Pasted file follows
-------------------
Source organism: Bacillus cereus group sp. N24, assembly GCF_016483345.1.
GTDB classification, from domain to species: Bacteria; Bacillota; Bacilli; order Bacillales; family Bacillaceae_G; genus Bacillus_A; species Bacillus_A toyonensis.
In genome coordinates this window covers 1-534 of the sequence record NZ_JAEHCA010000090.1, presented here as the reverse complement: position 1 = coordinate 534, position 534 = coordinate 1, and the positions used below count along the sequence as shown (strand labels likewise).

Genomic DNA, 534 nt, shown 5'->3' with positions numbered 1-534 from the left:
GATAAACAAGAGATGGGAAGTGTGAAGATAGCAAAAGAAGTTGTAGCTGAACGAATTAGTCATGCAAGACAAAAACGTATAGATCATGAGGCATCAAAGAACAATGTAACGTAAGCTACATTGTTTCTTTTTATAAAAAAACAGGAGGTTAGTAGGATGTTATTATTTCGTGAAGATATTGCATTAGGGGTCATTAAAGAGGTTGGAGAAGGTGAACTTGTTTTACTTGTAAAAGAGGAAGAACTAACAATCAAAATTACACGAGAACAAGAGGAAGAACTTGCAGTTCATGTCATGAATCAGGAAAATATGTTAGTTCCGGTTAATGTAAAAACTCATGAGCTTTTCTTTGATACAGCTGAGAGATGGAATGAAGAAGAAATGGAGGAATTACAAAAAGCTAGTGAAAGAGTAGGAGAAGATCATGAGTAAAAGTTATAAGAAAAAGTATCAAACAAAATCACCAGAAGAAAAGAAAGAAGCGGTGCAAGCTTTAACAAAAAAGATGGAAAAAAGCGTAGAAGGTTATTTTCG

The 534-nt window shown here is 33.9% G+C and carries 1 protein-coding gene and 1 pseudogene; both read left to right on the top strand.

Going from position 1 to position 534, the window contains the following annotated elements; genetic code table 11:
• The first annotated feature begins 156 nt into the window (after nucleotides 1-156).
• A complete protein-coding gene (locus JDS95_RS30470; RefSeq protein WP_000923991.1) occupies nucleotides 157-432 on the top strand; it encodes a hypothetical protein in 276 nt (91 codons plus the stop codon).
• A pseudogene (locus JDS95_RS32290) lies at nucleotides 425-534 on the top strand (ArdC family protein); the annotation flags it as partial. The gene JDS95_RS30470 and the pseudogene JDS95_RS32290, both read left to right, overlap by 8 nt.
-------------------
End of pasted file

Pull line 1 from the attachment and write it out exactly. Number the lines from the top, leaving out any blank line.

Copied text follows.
Source organism: Bacillus cereus group sp. N24, assembly GCF_016483345.1.